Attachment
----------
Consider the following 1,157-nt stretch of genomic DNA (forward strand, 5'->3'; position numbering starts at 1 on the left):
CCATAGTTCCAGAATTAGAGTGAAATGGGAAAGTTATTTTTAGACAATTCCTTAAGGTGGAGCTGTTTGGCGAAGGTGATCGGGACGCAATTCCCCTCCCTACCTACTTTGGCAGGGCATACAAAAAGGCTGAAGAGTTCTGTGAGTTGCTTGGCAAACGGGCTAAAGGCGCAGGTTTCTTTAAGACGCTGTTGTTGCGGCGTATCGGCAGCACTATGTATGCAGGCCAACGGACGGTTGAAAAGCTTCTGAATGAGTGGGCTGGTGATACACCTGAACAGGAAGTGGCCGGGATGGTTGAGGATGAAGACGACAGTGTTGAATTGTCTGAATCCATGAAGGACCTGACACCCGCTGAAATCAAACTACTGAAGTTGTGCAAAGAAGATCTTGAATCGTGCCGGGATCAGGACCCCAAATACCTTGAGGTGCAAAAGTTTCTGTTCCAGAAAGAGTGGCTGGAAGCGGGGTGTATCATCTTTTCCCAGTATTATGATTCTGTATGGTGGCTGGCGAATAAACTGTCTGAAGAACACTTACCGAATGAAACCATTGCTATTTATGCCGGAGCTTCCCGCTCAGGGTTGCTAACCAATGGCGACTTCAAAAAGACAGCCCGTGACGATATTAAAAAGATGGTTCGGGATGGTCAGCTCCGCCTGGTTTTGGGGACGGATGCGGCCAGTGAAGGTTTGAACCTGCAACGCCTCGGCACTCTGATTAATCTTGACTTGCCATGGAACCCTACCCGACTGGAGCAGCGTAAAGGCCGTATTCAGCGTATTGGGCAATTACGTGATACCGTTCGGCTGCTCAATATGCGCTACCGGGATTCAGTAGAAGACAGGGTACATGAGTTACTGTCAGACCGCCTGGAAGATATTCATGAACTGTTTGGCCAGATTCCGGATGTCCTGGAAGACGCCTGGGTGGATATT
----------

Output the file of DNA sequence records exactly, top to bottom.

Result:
Consider the following 1,157-nt stretch of genomic DNA (forward strand, 5'->3'; position numbering starts at 1 on the left):
CCATAGTTCCAGAATTAGAGTGAAATGGGAAAGTTATTTTTAGACAATTCCTTAAGGTGGAGCTGTTTGGCGAAGGTGATCGGGACGCAATTCCCCTCCCTACCTACTTTGGCAGGGCATACAAAAAGGCTGAAGAGTTCTGTGAGTTGCTTGGCAAACGGGCTAAAGGCGCAGGTTTCTTTAAGACGCTGTTGTTGCGGCGTATCGGCAGCACTATGTATGCAGGCCAACGGACGGTTGAAAAGCTTCTGAATGAGTGGGCTGGTGATACACCTGAACAGGAAGTGGCCGGGATGGTTGAGGATGAAGACGACAGTGTTGAATTGTCTGAATCCATGAAGGACCTGACACCCGCTGAAATCAAACTACTGAAGTTGTGCAAAGAAGATCTTGAATCGTGCCGGGATCAGGACCCCAAATACCTTGAGGTGCAAAAGTTTCTGTTCCAGAAAGAGTGGCTGGAAGCGGGGTGTATCATCTTTTCCCAGTATTATGATTCTGTATGGTGGCTGGCGAATAAACTGTCTGAAGAACACTTACCGAATGAAACCATTGCTATTTATGCCGGAGCTTCCCGCTCAGGGTTGCTAACCAATGGCGACTTCAAAAAGACAGCCCGTGACGATATTAAAAAGATGGTTCGGGATGGTCAGCTCCGCCTGGTTTTGGGGACGGATGCGGCCAGTGAAGGTTTGAACCTGCAACGCCTCGGCACTCTGATTAATCTTGACTTGCCATGGAACCCTACCCGACTGGAGCAGCGTAAAGGCCGTATTCAGCGTATTGGGCAATTACGTGATACCGTTCGGCTGCTCAATATGCGCTACCGGGATTCAGTAGAAGACAGGGTACATGAGTTACTGTCAGACCGCCTGGAAGATATTCATGAACTGTTTGGCCAGATTCCGGATGTCCTGGAAGACGCCTGGGTGGATATT